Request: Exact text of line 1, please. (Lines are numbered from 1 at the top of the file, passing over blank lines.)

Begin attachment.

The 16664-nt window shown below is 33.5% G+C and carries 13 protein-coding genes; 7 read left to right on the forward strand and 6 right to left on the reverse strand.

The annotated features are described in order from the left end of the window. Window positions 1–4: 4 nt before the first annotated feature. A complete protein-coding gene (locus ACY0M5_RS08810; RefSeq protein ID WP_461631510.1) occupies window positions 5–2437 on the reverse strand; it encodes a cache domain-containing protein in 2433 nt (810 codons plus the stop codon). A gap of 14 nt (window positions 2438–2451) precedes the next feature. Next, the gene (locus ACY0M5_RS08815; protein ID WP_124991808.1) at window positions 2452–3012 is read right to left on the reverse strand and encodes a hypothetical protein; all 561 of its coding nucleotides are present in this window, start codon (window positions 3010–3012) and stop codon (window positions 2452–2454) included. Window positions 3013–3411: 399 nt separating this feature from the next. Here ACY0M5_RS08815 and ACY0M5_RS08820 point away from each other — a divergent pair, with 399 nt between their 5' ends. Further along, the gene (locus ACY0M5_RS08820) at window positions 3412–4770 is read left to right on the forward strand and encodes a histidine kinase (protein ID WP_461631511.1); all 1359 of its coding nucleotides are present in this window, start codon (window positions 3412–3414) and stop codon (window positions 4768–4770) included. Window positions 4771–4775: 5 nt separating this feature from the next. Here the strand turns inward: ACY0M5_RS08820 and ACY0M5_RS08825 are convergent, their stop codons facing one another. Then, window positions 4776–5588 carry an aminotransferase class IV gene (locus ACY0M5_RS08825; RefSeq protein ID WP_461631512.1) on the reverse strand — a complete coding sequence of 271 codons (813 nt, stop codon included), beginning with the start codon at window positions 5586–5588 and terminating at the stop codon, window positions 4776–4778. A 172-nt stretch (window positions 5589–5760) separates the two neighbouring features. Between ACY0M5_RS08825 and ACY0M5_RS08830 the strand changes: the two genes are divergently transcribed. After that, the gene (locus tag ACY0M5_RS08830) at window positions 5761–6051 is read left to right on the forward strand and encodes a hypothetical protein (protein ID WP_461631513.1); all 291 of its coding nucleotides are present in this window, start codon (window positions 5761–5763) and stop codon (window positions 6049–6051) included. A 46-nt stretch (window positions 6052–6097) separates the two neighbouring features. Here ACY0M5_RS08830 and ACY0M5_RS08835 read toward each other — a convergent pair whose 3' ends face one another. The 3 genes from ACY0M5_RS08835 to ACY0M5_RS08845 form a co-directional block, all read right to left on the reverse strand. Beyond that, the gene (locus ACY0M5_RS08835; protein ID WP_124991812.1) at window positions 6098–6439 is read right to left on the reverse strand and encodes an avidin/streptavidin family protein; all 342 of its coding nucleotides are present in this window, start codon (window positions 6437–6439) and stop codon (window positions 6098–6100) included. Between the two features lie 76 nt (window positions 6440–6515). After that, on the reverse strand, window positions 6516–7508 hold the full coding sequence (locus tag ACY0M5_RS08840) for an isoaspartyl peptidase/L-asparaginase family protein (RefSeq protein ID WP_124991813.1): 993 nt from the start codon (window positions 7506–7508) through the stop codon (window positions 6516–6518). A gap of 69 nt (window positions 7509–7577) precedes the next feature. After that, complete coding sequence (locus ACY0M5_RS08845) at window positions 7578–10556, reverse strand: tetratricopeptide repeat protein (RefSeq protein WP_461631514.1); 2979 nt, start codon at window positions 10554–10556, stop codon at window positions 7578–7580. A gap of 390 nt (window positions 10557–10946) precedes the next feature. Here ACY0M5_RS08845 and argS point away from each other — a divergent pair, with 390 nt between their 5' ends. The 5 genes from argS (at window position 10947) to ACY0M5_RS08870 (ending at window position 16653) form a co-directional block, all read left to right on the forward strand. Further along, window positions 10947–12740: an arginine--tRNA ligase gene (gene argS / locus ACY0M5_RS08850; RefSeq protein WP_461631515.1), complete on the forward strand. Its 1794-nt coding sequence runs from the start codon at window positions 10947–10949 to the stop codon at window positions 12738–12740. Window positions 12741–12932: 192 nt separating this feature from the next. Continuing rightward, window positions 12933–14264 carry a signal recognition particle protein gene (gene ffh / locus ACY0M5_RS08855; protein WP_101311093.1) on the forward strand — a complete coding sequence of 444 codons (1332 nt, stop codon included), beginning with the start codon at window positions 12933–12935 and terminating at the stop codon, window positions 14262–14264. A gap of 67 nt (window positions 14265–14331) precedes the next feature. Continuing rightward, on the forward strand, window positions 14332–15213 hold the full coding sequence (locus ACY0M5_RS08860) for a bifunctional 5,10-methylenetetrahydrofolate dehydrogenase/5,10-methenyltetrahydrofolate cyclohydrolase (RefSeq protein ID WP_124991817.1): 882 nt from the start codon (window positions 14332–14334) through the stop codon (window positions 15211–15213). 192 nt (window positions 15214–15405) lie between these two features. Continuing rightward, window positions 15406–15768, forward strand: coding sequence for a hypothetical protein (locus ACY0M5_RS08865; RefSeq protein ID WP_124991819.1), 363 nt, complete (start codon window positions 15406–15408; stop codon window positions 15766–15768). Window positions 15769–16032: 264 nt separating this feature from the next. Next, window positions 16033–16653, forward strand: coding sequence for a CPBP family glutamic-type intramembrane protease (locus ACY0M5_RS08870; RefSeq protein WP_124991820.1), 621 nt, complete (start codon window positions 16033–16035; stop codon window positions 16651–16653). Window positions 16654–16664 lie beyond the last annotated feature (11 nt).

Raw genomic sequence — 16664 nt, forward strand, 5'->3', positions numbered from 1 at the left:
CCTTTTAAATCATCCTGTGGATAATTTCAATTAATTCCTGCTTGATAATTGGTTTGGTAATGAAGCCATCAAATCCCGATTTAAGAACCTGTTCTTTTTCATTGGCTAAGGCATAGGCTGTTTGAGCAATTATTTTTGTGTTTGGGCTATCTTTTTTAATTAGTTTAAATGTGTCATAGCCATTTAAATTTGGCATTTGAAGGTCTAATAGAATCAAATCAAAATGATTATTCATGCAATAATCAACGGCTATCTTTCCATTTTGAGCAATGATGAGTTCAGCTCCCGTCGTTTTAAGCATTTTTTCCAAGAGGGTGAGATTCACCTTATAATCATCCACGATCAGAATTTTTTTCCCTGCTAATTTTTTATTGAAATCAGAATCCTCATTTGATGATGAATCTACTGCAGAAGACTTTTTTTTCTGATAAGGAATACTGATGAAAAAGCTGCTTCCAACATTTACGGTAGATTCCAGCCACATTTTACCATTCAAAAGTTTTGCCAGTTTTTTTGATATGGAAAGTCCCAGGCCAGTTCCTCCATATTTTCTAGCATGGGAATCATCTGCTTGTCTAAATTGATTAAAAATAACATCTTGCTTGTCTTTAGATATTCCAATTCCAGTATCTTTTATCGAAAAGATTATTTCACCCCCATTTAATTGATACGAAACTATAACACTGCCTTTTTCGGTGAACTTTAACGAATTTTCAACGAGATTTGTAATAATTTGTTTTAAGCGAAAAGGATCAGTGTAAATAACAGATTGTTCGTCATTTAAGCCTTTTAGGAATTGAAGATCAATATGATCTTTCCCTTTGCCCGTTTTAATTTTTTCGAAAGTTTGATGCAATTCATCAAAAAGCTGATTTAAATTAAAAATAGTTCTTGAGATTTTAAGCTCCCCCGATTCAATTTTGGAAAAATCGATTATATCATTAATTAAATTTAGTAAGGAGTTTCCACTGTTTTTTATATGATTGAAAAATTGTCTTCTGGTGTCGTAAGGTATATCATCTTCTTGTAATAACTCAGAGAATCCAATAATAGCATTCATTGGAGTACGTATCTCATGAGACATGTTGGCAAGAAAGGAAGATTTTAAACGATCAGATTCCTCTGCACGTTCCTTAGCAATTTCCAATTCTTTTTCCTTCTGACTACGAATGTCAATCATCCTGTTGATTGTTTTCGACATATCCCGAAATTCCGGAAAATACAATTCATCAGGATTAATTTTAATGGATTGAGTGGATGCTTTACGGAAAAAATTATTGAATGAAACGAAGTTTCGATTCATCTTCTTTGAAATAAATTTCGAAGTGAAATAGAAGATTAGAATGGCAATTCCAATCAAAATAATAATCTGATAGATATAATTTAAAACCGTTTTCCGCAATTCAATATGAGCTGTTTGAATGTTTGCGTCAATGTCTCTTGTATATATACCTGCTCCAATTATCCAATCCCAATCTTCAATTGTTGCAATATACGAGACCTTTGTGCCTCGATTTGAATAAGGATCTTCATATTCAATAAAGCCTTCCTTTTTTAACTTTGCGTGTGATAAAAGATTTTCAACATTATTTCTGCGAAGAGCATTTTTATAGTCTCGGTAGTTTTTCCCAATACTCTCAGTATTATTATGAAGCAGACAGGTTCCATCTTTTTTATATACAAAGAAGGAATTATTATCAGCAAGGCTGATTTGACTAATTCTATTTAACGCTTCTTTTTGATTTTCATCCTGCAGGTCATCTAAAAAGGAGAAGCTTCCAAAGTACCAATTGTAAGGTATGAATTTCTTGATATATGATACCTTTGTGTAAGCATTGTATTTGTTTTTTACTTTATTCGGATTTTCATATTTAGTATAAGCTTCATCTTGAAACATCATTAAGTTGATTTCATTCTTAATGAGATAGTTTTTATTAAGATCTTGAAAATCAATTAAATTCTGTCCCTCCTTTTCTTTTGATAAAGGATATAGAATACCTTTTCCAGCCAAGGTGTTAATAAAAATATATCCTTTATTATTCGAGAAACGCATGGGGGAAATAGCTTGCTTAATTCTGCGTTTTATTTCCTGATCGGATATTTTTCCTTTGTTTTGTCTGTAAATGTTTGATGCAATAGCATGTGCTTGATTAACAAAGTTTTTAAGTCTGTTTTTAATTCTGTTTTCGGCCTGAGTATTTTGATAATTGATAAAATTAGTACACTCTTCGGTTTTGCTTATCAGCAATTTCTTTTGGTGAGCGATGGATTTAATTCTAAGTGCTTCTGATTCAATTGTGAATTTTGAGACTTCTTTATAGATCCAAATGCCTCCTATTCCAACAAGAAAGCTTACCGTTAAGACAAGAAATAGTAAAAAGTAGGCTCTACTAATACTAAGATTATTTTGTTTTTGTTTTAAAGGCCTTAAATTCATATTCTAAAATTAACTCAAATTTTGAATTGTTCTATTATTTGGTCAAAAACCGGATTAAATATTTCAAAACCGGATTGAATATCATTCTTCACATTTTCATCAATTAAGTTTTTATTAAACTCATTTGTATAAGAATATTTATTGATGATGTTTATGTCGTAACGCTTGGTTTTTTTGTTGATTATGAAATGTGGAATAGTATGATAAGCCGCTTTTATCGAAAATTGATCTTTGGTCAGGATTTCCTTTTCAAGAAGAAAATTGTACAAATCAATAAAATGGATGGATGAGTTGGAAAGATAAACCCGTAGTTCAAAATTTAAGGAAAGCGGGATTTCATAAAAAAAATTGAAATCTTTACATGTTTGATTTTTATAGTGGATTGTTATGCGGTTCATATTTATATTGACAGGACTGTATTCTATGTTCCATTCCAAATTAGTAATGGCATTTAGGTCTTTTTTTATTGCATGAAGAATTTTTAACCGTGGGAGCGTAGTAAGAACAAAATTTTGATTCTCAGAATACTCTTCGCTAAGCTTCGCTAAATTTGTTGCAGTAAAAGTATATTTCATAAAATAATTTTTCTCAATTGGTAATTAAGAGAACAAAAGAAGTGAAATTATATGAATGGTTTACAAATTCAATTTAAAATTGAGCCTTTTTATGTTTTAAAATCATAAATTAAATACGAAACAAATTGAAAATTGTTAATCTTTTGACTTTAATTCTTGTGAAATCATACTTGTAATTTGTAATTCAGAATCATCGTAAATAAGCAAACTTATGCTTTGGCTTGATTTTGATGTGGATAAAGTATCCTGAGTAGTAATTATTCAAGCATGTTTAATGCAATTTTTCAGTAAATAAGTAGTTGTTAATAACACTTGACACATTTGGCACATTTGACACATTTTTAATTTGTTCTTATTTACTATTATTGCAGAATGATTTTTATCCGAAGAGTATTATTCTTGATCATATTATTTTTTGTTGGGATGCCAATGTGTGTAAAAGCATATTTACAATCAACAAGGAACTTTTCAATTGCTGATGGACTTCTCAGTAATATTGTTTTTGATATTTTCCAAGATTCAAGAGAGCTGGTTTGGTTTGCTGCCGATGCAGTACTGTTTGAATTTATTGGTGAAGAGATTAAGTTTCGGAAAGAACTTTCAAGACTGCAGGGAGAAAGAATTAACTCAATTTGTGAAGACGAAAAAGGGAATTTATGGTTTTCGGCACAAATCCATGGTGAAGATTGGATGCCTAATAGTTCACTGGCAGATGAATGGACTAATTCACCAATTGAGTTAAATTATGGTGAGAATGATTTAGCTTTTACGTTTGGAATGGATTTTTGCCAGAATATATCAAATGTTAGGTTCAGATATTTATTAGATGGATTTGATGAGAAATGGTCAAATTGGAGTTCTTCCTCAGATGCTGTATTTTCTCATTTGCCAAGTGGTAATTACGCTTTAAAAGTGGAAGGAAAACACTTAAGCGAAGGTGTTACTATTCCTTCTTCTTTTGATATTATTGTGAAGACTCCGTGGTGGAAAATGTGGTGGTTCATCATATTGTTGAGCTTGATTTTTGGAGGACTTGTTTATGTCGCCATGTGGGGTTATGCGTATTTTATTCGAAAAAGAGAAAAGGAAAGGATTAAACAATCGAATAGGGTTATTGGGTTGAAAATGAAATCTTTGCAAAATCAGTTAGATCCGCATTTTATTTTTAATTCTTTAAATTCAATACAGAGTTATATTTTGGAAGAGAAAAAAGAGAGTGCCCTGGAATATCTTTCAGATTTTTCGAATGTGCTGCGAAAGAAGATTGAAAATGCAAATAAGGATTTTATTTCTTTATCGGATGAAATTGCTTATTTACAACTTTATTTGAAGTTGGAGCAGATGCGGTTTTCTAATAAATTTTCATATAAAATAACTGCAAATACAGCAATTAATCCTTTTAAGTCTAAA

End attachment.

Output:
The 16664-nt window shown below is 33.5% G+C and carries 13 protein-coding genes; 7 read left to right on the forward strand and 6 right to left on the reverse strand.